Thursday, February 7, 2008

Group Competition Incentive Pros and Cons

A recent post here highlighted some of the pros and cons of a group competition incentive program. The article pointed to an interesting study which tries to demonstrate how relative rewards play a role in economic motivation.

I responded to the post explaining my reasons for disliking internal competition as a mean to incent employees, including some of the major pitfalls to workforce segmentation for incentive purposes. I also included a reference to a good organizational behavior article from Stanford University, also describing some the risks associated to internal competition.

The pros and cons to internal competition listed by Paul Hebert in his blog were the following:


  • Fixed (closed budget) - can't go over budget - the awards are fixed
  • Depending on industry and company culture highlighting standings reports on who's in which place in each group can create a real up-tick in performance


  • Depending on performance distribution it could be difficult or impossible to create fair competitive groups
  • There will be losers - people could double their performance but not earn an award since the outcome is a stack ranking of each person's performance.

To me, the biggest "Con" is that such contests go against the concept of developing the employee's ability to work cooperatively to reach corporate goals. As a matter of fact, it encourages a culture where employees try to outwit each other and loose sight of who the competition really is.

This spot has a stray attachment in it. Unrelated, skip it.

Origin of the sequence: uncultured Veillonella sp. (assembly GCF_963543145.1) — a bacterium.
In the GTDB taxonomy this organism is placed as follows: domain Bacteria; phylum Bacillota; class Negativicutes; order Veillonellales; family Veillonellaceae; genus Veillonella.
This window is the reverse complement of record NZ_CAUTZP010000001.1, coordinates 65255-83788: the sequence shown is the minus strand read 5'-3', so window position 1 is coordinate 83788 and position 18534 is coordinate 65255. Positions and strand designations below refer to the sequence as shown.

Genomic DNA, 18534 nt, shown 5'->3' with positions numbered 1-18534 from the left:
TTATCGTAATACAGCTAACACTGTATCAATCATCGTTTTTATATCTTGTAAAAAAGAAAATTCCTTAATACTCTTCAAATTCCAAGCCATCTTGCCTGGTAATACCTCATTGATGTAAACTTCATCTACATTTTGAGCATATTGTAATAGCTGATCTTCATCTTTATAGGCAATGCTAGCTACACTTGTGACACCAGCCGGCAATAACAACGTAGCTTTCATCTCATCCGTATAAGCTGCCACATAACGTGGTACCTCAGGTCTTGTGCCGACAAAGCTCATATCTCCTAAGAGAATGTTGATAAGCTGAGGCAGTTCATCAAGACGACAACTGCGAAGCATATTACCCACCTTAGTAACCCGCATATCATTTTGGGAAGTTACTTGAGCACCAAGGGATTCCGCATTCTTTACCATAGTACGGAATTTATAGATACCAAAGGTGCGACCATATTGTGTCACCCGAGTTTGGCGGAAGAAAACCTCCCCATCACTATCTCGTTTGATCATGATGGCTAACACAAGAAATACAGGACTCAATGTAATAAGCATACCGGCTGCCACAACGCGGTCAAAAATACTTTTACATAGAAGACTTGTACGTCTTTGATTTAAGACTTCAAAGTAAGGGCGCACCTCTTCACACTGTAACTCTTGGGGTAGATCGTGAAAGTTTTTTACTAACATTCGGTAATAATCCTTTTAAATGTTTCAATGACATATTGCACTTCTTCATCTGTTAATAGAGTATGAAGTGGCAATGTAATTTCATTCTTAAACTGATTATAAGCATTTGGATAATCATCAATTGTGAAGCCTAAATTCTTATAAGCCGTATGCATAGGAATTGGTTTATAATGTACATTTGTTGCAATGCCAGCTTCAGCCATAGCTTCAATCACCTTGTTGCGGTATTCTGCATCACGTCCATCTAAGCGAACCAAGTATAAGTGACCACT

If the goal is to offer an incentive program on a fixed budget, I suggested some alternatives including:

1) Reward all (or a large group) of employees equally, and/or

2) Use the money to purchase some desirable widgets for everyone, great door prizes for quarterly meetings, and to sponsor milestone team events.

Paul replied to my comment saying that there was still a place for internal competition as a short-term adjunct to an entire reward and recognition strategy. I somewhat agree with that statement, but I think that the potential negative outweighs the positive in most situations.


Paul Hebert said...

Julien - I posted today on this - more detail on the "how".

Link here:

I think we're in general agreement - group competition can be poorly designed and poorly applied. However, there are real business reasons for using it. Thanks for the comments.!

Paul Hebert said...

Relating to the point on relative value of the award. I'm expanding the results of the study that showed that social comparisons can have a huge effect on how we view what might seem like positive events.

From a post on
: "One striking example is the finding that people prefer to earn $50,000 a year while everyone else earns $25,000, instead of earning $100,000 themselves and having other people earn $200,000 (Solnick & Hemenway, 1998)."

I understand the pitfalls associated with transferring results from one study to a completely different application - on the surface I think it holds.

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Ottawa, Ontario, Canada
Julien Dionne is a well-rounded consultant with global business management experience and outstanding technical, business and leadership skills. He earned a Bachelor of Applied Science in Software Engineering from the University of Ottawa, Canada, and he is a member of the Canadian Professional Sales Association. The views posted within this blog do not reflect the views of Julien’s current or previous employers and clients. Julien can be reached at